See Larkin, supra note 14 (arguing that the way to reduce injury-causing headshots would be to amend Rule 48 to ban all forms of head contact irrespective of player intent).
 See Hassett, supra note 14 (advocating for the NHL to amend Rule 48 to simply refer to an illegal check to the head as “[a] hit resulting in contact with an opponent’s head” with no reference to player intent or any other extenuating circumstances).
 Strict Liability, Legal Info. Inst., https://www.law.cornell.edu/wex/strict_liability (last visited Apr. 3, 2021).
 See Garrath Williams, Taking Responsibility for Negligence and Non-Negligence, 14 Crim. L. & Phil. 113, 114-15 (2019).
 See Bettman: Can’t ban all hits to head in hockey, ESPN (May 1, 2019), https://www.espn.com/nhl/story/_/id/26649970/bettman-ban-all-hits-head-hockey (quoting NHL Commissioner Gary Bettman as stating that such a ban on head contact would mean larger players would be penalized when inevitable head contact occurs with smaller players); Michael Russo, An evening with George Parros inside the NHL’s Department of Player Safety, The Athletic (Mar. 26, 2018), https://theathletic.com/287749/2018/03/26/nhl-department-of-player-safety-george-parros-suspensions/ (quoting George Parros, who leads the NHL DPS, as saying that hockey “[is] a fast game played by big, strong, physical people.”).
 See, e.g., Hackbart v. Cincinnati Bengals, 601 F.2d 516, 520 (10th Cir. 1979) (“[S]ubjecting another to unreasonable risk of harm, the essence of negligence, is inherent in the game of football, for admittedly it is violent.”); Regina v. McSorley, 2000 CarswellBC 3297 (B.C. Prov. Ct.) at ¶ 14 (quoting Regina v. Watson, 1975 CarswellOnt 1059 (Ont. Prov. Ct.) at ¶ 19) (acknowledging that hockey is a “fast, vigorous, competitive game involving much body contact,” and that if such body contact occurred outside of the hockey rink, it would likely constitute assault, but when one engages in the sport, he must accept and consent to the fact that such “assaults” may occur).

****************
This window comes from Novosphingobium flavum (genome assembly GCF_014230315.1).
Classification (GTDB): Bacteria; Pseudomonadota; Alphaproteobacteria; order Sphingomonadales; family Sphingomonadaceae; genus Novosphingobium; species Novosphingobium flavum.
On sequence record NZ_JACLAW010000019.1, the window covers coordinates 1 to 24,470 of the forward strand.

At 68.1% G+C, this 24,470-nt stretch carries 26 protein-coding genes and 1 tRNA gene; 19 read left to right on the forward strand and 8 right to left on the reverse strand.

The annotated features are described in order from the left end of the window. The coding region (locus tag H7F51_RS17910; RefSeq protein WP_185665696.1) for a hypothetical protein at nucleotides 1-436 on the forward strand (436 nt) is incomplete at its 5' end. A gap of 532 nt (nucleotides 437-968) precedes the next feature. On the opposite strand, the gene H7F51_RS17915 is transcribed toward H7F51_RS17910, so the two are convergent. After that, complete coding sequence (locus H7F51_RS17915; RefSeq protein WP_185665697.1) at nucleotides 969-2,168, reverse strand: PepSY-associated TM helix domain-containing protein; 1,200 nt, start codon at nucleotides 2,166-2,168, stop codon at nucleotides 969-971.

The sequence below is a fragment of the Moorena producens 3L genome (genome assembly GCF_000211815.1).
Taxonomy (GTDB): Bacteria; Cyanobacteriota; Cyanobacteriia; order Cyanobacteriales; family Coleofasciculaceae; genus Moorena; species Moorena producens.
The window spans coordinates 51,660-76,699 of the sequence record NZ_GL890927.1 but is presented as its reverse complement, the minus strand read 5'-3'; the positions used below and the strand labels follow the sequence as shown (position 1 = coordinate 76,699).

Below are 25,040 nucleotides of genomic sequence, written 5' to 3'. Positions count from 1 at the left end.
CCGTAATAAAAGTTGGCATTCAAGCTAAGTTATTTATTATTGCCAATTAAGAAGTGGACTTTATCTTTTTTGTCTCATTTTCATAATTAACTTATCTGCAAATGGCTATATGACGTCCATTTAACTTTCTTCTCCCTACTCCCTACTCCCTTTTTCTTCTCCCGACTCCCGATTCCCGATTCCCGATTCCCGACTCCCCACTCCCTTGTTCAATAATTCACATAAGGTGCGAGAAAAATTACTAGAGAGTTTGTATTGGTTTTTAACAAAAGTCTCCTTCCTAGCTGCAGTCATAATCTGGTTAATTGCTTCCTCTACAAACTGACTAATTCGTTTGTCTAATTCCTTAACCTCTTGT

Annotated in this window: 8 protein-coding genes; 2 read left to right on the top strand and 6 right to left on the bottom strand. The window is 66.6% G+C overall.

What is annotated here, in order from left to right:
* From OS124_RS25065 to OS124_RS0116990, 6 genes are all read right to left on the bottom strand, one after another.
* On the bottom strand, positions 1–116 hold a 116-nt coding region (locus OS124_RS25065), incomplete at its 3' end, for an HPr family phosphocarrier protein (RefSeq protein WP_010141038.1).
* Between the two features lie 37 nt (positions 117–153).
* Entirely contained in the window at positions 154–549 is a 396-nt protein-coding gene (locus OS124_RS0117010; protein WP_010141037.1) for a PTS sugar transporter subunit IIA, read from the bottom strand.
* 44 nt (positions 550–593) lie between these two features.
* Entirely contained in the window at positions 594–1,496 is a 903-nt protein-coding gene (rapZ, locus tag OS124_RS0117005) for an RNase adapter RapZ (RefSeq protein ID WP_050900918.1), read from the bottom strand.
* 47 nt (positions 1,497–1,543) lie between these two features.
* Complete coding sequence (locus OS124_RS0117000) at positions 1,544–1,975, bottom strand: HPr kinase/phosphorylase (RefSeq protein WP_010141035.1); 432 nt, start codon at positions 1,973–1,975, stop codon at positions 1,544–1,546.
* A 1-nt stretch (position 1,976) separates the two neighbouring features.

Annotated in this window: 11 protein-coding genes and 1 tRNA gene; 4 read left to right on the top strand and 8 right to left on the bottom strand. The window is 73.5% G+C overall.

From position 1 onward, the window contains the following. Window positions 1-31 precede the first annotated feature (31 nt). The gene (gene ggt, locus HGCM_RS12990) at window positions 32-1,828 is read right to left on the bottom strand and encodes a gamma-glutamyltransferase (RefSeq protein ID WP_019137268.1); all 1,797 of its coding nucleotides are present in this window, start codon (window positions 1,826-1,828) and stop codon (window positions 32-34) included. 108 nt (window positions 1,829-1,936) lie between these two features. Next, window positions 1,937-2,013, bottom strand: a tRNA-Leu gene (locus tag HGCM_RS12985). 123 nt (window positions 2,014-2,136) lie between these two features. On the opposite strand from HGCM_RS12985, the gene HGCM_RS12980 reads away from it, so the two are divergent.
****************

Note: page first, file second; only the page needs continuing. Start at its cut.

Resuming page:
See McSorley, 2000 CarswellBC 3927 at ¶ 108 (finding former NHL player Marty McSorley guilty of assault for intentionally slashing Donald Brashear in the head with his stick).
 See Rick Trimble & Ken Biedzynski, Body checks and stick checks explained, Hockey Player (Nov. 9, 2001), http://www.hockeyplayer.com/paid/publish/printer_315.shtml (explaining how checking is a critical aspect of any player’s game).
 See Jim Tomlinson, Inherent Risks in Hockey: Recent Developments in the Law, McCague Borlack (last visited Apr. 3, 2021), https://mccagueborlack.com/emails/articles/hockey-risk.html (discussing various cases where trial court judges have accepted hockey is an inherently rough game, but that participants should take all reasonable steps to avoid injury).
 See Hassett, supra note 14 (arguing the discretion the rulebook gives officials permits subjectivity when it comes to calling penalties for head contact, and that a uniform ban would eliminate that subjectivity).
 See Simon, How Fast Can Ice Hockey Players Skate?, Brave Stick Hockey (last updated Feb. 8, 2020), https://bshockey.com/how-fast-can-hockey-players-skate/; Jared Clinton, NHL penalizing all head contact would result in ‘no more bodychecking,’ says Bettman, Sports Illustrated (May 2, 2019), https://www.si.com/hockey/news/nhl-penalizing-all-head-contact-would-result-in-no-more-bodychecking-says-bettman (citing Gary Bettman’s testimony in front of Canada’s House of Commons that head contact is sometimes unavoidable due to differing heights, weights, and skillsets of the League’s players).